duration gap and the associated risks, REIT portfolio managers hedge their
The Fed’s Next Move and AmREITs
bit of knowledge, now consider the Fed’s quickly changing policy stance, how
the yield curve might perform going forward, and the potential impact on REITs.
speeches from various Fed members including Chairman Powell and Vice Chairman
Clarida are leading us and most market participants to believe the Fed could
lower rates as early as the July 31st FOMC meeting. Most often,
yield curves steepen when, or shortly before, the Fed starts lowering rates. While
still too early to declare that the yield curve has troughed, it has risen meaningfully
from recent lows and is now the steepest it has been since November of
If we are
correct that the Fed reduces the Fed Funds rate and the yield curve steepens,
then AmREITs should benefit as their borrowing costs fall more than the yields
of their assets. Further, if convinced of a steepening event, portfolio managers
might reduce their hedging activity to further boost income. The book value of
AmREITs have a strong positive correlation with the yield curve, and as a
result, the book value per share of AmREITs should increase as the curve
following two graphs compare the shape of the 2yr/10yr yield curve versus the
book value per share for the two largest AmREITs, Annaly Capital Management
(NLY) and AGNC Investment Corporation (AGNC). The third and fourth graphs below
show the same data in scatter plots to appreciate the correlation better. The
current level of book value per share and yield curve is represented by the
orange blocks in each scatter plot. Statistically speaking, a one percent
steepening of the yield curve should increase the book value per share by
approximately $2 for both stocks. Given
both stocks have dividend yields in the low double-digits, any book value
appreciation that results in price appreciation would make a good return, great.
Data Courtesy Bloomberg
steepening yield curve will likely create more spread income and thus a higher
book value for these REITs, we must also consider the role of leverage and the
premium or discount to book value that investors are currently paying.
is employing 8.2x leverage, which is slightly higher than their average of 7.6x
since 2010, but less than their 20+ year average of 9.94.
uses more leverage at 10.2x, which is higher than their average of 8.8x since
2010. The REIT was formed in late 2008, therefore we do not have as much data
trades at a discounted price to book value of .94, slightly below their
also trades at a discounted level of .92 and below their historical average.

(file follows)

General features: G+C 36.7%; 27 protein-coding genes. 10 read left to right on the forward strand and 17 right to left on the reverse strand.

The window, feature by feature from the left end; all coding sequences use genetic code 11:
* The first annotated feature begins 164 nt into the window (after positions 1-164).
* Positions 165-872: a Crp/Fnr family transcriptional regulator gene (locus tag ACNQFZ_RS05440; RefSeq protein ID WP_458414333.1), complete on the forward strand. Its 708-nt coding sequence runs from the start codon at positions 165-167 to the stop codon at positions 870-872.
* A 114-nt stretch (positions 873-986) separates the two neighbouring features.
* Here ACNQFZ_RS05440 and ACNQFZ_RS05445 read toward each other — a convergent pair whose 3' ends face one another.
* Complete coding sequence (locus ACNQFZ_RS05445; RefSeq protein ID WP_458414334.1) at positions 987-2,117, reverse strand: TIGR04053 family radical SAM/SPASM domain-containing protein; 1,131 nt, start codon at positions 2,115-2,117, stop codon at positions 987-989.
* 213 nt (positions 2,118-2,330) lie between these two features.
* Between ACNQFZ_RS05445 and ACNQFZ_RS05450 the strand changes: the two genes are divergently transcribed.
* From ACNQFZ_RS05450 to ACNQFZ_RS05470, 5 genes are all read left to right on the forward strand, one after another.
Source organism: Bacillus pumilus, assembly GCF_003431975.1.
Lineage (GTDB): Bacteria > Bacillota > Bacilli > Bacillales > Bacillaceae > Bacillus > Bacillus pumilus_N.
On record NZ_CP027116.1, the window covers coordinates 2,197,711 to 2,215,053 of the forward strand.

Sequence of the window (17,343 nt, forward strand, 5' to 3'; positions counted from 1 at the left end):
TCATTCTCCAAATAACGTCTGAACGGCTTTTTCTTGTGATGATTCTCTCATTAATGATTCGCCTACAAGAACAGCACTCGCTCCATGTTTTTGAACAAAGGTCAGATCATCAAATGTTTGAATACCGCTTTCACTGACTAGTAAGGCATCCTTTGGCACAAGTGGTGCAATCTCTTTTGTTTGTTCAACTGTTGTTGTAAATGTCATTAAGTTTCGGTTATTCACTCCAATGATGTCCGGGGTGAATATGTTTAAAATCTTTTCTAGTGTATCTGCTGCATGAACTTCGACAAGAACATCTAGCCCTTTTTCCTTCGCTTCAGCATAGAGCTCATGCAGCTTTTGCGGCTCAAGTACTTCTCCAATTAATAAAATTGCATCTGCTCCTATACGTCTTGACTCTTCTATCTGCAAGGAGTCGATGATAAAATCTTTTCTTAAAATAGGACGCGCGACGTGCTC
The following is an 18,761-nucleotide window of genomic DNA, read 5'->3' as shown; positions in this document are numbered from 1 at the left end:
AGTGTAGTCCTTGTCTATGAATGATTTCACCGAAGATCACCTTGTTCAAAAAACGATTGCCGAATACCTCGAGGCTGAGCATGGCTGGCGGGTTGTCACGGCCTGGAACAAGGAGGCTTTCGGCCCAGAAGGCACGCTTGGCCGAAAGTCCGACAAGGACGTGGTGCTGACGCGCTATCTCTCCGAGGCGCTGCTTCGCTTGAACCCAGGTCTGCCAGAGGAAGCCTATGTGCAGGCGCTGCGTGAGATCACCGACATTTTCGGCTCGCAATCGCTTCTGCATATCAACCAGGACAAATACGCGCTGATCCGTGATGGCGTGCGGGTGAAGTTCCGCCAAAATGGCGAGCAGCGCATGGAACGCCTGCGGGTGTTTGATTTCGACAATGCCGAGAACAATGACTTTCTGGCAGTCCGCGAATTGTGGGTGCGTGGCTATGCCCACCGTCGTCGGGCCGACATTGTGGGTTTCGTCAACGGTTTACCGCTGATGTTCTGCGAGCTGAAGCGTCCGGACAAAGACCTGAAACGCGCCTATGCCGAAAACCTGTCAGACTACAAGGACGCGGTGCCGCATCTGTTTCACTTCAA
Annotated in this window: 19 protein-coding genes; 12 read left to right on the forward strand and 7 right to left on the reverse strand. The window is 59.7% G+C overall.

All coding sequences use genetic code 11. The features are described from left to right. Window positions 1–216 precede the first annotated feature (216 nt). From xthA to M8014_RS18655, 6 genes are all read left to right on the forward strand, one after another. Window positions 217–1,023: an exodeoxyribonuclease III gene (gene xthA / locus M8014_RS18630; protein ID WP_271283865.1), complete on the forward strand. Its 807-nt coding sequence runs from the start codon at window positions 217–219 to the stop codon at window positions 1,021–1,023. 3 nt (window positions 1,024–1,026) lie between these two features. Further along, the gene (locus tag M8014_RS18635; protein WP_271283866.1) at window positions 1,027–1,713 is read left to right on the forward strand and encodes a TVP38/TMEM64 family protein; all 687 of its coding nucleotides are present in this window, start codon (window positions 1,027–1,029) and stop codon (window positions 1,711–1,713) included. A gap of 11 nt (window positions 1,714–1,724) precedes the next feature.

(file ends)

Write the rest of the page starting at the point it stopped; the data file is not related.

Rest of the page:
The risks of
buying AGNC or NLY are numerous.
may be wrong about the timing of rate cuts and the curve may continue to
invert, which would decrease book value. In such a case, we may see the book
value decline, and potentially even more damaging, the discount to book value decreases
further, harming shareholders.
if we are right and the yield curve steepens and the REITs asset/liability
spreads widen, we run the risk that investors are nervous about real-estate
going into recession and REITs trade to deeper discounts to book value and
effectively offset any price appreciation due to the increase in book value.
is easy to maintain when markets are liquid; however, as we saw a decade ago,
REITs were forced to sell assets and reduce leverage which can also negatively
affect earnings and dividends. It is worth noting that NLY had an average of
12.90x leverage in 2007, which is significantly larger than their current 8.20x.
double-digit dividend yields and the cushion such high dividends provide, buying
NLY or AGNC is not a guaranteed home run. The two REITs introduce numerous risks
as mentioned. That said, these firms and
other smaller AmREITs, offer investors a way to take advantage of a steepening
yield curve while avoiding an earnings slowdown that may hamper many stocks in
an economic downturn.
and AGNC are in the same industry, they use different portfolio tactics to
express their views. As such, if you are interested in the sector, we recommend
diversifying among these two companies and others to help reduce idiosyncratic
portfolio risks. We also recommend investors assess the IShares Mortgage Real
ETF (REM). Its two largest holdings, accounting for over 25% of the ETF, are
NLY and AGNC. It is worth noting however,
this ETF introduces risks not found in the AmREITs. The ETF holds the shares of
mortgage REITs that contain non-guaranteed mortgages as well as mortgages on